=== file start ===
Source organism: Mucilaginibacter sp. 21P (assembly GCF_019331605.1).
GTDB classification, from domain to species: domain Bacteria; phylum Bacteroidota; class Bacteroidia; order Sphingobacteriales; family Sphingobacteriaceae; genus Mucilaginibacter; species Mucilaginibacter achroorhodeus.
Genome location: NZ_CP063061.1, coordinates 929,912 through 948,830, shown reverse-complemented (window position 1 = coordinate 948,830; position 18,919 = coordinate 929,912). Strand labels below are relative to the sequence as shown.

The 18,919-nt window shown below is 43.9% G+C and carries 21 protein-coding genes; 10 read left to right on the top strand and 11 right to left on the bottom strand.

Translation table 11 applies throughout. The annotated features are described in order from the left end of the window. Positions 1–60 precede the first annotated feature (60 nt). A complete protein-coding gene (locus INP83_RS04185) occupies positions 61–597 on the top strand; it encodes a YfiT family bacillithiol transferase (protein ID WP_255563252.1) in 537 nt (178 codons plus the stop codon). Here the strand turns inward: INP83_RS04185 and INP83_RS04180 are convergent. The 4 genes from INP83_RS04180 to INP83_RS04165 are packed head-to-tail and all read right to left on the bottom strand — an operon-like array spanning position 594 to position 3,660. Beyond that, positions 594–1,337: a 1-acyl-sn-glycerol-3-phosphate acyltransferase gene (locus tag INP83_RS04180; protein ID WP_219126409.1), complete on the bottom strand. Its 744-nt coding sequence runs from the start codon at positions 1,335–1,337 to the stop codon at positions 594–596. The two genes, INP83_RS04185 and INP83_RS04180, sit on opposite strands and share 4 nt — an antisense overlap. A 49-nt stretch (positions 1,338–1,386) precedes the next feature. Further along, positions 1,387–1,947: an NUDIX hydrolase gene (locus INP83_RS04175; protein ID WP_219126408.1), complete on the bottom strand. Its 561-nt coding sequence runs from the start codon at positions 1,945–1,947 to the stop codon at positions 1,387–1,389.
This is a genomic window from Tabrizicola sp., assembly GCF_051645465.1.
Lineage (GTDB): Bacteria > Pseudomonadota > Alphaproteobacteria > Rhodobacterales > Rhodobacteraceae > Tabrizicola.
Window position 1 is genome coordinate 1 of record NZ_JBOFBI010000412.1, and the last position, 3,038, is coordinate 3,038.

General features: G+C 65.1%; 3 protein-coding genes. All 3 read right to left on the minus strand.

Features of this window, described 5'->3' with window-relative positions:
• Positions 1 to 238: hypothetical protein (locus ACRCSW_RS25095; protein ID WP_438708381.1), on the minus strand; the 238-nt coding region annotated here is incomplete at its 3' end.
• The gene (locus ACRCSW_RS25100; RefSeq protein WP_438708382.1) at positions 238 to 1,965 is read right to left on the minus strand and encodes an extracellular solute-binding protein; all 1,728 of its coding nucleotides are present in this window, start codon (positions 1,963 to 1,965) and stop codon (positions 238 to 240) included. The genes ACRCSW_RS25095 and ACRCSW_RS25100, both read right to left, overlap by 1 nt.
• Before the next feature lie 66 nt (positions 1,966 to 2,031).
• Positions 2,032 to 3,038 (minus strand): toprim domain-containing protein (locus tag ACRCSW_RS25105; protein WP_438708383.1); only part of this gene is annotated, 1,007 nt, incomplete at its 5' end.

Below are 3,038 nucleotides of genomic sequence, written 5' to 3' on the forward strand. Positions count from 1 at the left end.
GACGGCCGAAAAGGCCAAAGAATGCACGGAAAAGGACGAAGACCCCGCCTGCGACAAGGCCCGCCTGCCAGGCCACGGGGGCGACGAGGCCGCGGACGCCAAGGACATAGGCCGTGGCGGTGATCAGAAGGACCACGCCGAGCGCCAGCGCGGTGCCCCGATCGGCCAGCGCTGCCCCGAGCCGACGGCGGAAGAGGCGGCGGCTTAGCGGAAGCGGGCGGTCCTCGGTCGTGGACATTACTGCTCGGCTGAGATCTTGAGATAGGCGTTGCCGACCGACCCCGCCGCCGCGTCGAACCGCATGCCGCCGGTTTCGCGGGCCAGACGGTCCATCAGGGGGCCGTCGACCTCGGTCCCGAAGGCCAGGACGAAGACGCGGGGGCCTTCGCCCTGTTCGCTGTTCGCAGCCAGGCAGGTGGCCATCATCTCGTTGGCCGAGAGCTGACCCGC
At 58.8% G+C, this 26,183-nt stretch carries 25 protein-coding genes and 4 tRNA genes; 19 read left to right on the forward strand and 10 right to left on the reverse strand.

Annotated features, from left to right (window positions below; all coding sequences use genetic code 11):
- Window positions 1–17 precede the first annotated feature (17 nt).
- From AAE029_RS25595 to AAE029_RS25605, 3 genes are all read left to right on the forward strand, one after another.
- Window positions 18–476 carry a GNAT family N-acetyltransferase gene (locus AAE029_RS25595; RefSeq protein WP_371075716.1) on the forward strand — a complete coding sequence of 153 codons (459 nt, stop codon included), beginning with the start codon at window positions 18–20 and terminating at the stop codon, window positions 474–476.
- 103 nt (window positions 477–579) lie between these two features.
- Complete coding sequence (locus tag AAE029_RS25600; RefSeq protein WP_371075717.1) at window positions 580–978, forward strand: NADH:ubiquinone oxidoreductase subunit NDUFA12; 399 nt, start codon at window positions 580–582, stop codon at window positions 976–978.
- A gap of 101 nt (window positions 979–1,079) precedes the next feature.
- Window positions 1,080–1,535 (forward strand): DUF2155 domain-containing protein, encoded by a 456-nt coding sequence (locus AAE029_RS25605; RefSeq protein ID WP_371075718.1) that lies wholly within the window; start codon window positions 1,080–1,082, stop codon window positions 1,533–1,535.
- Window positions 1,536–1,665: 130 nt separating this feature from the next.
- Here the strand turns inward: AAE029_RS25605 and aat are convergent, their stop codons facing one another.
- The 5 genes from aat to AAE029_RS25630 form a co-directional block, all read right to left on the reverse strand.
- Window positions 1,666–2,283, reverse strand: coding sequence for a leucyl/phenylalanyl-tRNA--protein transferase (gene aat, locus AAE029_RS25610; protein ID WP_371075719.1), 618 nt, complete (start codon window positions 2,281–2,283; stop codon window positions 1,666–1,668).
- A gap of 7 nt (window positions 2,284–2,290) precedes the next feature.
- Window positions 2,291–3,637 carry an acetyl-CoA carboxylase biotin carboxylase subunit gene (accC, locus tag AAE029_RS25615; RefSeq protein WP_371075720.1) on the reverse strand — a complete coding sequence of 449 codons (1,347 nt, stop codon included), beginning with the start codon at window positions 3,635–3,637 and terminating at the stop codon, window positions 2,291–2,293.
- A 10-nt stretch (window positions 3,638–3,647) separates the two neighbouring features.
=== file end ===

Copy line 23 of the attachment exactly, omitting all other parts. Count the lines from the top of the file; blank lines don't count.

- Complete coding sequence (locus tag AAE029_RS25600; RefSeq protein WP_371075717.1) at window positions 580–978, forward strand: NADH:ubiquinone oxidoreductase subunit NDUFA12; 399 nt, start codon at window positions 580–582, stop codon at window positions 976–978.